Debonded rib eye of Tajima Wagyu beef, shimeji mushrooms, baby spinach, shallot, Merlot sauce, Guillaume at Bennelong

It’s Mr T’s lucky night because instead of two desserts we actually get three, on account, I think, of his birthday. The first is fresh, plump raspberries on a smear of vanilla cream with a little almondy pistachio cake, a perfect miniature crème brûlee and a quinelle of raspberry sorbet which tastes exactly of fresh raspberries.

Fresh rapberries, pistachio gateaux, vanilla cream creme brulee, raspberry sorbet

Fresh raspberries, pistachio gateaux, vanilla cream crème brûlée, raspberry sorbet, Guillaume at Bennelong

Next is a Valrhona dark chocolate soufflé served in a tiny copper saucepan with a scoop of vanilla bean and cherry ripple ice cream inserted, at the table, into the top. Mr T’s verdict is that it’s not chocolatey enough but I thoroughly enjoy its feather-light consistency with slightly chewy bits round the edges, although I don’t detect any cherry flavour in the ice cream.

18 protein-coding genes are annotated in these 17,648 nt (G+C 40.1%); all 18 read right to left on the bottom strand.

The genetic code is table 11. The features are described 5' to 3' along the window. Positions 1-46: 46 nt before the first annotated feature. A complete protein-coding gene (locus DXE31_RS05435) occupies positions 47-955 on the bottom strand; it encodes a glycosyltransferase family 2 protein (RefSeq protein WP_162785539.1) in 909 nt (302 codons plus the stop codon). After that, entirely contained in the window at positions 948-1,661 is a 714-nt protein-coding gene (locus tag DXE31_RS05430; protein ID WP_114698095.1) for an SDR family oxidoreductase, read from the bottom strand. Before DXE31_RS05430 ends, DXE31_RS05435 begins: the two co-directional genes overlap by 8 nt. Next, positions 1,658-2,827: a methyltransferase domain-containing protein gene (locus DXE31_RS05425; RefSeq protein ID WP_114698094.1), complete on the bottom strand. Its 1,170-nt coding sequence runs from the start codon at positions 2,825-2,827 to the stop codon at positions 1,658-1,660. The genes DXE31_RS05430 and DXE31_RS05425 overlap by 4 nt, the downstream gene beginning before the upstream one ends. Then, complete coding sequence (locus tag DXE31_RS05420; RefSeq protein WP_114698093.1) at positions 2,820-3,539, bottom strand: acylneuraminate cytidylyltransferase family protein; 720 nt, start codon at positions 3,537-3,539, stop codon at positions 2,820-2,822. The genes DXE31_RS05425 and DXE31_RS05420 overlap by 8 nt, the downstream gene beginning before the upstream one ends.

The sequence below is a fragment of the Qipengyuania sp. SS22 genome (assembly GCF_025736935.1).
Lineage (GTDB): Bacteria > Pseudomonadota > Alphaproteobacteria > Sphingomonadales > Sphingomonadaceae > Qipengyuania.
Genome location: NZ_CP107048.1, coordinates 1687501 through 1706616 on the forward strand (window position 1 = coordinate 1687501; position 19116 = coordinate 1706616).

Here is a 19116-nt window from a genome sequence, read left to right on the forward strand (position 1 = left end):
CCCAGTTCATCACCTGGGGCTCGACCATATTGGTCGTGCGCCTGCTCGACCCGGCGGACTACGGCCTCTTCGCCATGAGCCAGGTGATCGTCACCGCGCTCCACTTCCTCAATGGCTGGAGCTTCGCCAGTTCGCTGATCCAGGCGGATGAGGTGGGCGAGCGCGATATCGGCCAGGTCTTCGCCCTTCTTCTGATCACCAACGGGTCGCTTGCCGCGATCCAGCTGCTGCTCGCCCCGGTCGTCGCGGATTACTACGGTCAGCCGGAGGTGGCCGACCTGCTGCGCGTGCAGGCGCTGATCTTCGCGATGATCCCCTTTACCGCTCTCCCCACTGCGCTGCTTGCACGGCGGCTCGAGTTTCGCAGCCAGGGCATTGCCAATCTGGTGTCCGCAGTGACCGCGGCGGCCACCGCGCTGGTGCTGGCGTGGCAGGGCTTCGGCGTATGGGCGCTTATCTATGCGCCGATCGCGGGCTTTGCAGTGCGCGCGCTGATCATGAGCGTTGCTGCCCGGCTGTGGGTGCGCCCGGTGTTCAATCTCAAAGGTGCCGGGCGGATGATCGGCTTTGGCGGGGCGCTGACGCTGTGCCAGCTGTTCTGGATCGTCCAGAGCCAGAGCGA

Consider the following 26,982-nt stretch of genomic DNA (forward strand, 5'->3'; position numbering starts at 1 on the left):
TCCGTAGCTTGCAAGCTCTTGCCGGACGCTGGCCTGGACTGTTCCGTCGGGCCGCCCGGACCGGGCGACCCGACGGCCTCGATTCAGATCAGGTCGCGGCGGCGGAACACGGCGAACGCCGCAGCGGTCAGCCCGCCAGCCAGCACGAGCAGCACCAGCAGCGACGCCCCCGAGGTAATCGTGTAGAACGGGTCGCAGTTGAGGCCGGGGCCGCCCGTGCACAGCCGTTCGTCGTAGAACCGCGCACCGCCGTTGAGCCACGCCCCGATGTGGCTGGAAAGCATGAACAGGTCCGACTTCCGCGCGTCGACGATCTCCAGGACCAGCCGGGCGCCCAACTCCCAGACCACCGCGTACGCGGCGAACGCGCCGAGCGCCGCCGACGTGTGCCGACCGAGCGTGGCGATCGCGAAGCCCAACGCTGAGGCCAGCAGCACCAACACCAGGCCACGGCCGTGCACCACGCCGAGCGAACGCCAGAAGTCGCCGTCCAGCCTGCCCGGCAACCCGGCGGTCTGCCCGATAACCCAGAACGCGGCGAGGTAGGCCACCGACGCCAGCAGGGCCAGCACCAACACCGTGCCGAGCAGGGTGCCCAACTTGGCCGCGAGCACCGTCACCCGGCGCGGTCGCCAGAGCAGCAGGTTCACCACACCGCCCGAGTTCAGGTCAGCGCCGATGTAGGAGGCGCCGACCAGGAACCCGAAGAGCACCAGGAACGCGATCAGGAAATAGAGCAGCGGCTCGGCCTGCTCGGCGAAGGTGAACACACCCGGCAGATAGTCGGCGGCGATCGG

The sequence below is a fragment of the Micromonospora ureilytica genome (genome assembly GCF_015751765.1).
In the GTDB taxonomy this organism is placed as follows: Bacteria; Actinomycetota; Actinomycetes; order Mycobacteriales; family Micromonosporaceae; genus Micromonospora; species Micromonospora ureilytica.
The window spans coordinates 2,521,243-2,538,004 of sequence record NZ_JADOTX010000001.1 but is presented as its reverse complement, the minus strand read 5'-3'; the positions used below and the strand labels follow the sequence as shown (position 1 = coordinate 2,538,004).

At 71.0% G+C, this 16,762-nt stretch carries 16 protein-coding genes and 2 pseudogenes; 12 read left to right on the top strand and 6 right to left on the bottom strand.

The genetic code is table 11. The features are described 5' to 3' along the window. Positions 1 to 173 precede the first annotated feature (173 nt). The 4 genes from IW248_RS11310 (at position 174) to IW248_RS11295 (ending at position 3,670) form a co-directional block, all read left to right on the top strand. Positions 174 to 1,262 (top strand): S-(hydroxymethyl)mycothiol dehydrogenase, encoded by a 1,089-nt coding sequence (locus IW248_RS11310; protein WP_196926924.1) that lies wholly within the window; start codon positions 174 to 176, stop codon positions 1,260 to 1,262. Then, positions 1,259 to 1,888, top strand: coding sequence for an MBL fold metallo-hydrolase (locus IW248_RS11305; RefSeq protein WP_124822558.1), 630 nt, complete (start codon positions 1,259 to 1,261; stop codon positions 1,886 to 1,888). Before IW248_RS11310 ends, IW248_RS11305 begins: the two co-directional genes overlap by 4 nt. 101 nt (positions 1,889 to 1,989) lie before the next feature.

Valrhona chocolate souffle, vanilla bean and cherry ripple ice cream

Valrhona chocolate soufflé, vanilla bean and cherry ripple ice cream, Guillaume at Bennelong

Our bonus dessert is the Valrhona ‘Guanaja’ globe: dark chocolate ice cream rolled in caramelised chopped hazelnuts and topped with gold leaf, sitting inside a hollow chocolate globe with Swiss-cheese holes, on an expanse of vanilla bean crème anglaise that spells out the words ‘Happy Birthday’. Mr T finds this dish “intensely chocolatey” which in his world is a very good thing!

Valrhona chocolate globe, vanilla creme anglaise

Valrhona ‘Guanaja’ globe, caramelised hazelnuts, vanilla bean crème anglaise, Guillaume at Bennelong

I go for the matching wines as it’s such a fabulous opportunity to try some drops that I’d never normally have the imagination (or the budget!) to sample, given my propensity to stick to what I know and love. They’re all delicious and I’ll certainly be looking out for some of them at the local bottlo.